The home of the premier journal in the field, and the first program on the West Coast to offer the Ph.D. in Comparative Literature, our department provides a point of convergence for the most exciting lines of inquiry within the Humanities and beyond. Our mission is that of giving shape and shelter to a conversation whose participants are drawn not only from the various departments of language and literature (English, Romance, East Asian, Classics, Russian, German and Scandinavian) but also from Philosophy, History, Art History, Cinema Studies, Anthropology, Ethnic Studies, Journalism and Communication, and Music.
Saturday, May 14
10:00 am to 5:10 pm, Gerlinger Alumni Lounge
The Nomad Mentorship Program’s “Threshold” year has come to fruition. Since Fall term, undergraduate participants have worked one-on-one with mentors to develop and present their own research. The conference showcased their work, which will appear in nomad, our journal of undergraduate writing. Contact us at firstname.lastname@example.org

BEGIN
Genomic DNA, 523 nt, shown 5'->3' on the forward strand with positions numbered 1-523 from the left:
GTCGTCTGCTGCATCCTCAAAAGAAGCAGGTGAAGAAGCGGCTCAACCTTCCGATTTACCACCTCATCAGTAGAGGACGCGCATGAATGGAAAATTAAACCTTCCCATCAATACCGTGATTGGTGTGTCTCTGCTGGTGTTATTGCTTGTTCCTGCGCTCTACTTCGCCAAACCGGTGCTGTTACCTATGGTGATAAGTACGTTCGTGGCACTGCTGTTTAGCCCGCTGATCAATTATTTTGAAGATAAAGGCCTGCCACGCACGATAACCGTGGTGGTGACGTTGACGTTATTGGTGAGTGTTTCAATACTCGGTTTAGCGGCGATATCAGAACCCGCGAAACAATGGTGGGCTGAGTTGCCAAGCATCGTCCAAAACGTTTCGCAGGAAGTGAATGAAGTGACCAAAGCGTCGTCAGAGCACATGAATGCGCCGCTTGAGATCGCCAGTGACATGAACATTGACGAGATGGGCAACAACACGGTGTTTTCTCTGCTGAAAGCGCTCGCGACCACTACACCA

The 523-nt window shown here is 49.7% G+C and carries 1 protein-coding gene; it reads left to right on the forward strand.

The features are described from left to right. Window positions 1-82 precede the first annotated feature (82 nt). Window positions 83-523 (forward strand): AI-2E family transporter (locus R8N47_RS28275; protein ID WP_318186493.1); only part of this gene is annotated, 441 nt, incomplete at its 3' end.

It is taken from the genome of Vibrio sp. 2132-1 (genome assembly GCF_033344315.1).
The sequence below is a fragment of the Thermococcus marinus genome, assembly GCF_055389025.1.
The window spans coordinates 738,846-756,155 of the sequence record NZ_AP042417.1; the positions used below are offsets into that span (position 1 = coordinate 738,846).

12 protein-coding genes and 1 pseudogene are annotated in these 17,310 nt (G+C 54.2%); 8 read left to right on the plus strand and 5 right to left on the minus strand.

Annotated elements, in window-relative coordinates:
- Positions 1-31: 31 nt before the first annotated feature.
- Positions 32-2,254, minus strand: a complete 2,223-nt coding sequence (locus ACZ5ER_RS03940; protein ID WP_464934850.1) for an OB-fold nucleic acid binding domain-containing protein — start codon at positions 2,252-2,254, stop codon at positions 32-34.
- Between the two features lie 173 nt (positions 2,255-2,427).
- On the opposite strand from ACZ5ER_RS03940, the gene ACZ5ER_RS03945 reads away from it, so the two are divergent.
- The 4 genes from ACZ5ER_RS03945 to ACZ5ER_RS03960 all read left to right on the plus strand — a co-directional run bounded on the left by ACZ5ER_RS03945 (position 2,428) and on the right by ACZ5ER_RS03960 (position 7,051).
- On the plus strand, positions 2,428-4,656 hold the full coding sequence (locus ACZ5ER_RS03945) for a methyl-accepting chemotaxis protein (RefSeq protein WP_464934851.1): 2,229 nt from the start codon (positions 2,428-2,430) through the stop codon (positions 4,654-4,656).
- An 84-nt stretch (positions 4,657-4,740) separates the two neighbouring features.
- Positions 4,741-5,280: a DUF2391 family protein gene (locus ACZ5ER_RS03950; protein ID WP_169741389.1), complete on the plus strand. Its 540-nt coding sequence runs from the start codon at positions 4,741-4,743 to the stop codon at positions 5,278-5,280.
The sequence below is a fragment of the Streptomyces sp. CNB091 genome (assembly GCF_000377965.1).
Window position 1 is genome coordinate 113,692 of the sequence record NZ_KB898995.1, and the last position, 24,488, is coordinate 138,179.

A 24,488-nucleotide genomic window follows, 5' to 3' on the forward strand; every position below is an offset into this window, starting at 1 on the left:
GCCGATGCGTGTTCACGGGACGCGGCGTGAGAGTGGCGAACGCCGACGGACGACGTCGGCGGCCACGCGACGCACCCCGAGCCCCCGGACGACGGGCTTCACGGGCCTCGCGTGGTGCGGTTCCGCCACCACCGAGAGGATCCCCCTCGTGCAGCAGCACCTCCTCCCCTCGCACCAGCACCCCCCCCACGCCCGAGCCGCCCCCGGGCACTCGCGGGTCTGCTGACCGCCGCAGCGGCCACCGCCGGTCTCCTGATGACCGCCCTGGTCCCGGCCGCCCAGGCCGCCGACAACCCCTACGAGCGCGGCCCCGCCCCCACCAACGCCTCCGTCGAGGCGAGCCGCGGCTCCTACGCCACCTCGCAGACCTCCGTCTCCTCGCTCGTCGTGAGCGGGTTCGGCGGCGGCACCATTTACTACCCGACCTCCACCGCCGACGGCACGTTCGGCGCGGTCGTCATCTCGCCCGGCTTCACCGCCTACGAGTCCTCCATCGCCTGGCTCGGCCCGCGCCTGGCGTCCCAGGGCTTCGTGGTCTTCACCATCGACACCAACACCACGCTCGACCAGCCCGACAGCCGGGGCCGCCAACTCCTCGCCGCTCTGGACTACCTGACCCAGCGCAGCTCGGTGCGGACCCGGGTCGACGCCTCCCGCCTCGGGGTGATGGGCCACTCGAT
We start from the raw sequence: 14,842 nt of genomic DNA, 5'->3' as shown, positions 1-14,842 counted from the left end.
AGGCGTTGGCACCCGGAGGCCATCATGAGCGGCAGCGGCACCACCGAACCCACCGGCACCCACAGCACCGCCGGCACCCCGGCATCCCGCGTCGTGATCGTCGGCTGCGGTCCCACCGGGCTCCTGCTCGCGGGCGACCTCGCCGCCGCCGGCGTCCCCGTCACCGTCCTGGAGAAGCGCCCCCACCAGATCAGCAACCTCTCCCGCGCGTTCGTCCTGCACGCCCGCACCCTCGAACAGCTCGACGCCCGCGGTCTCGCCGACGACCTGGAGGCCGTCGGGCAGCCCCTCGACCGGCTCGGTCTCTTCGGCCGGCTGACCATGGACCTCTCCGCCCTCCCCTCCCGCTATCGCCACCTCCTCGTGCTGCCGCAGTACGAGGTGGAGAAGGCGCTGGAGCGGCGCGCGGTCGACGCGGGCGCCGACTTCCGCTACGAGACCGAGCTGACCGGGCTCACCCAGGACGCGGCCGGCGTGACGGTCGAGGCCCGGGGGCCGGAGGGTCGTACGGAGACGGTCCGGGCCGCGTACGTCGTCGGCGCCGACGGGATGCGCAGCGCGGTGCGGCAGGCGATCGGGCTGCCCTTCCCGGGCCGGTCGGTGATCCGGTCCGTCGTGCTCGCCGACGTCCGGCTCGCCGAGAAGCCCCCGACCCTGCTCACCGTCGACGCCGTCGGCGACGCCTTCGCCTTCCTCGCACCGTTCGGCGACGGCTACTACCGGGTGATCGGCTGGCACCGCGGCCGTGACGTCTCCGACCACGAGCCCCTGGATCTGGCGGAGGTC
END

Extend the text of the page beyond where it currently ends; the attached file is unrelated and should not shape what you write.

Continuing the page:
Michael Allan has been promoted to the rank of Associate Professor with indefinite tenure, effective September 2016. Michael’s well-deserved promotion crowns a year that saw the publication of his book, In the Shadow of World Literature: Sites of Reading in Colonial Egypt (Princeton University Press, 2016). Michael will be on sabbatical for academic year 2016-2017, working on his new project, which is tentatively titled Picturing the World: The Global Routes of Early Cinema.
Bess Myers is the recipient of the Norman Brown Graduate Fellowship for 2016-2017, which is awarded by the College of Arts and Sciences. Bess, whose focus is rhetoric, is working on a dissertation tentatively titled “Mourning in America: Public Eulogy After 9/11,” which concerns the primary functions of eulogy—pedagogical, deliberative, and unifying—with respect to speeches given by recent and current American presidents (George W. Bush, Barak Obama).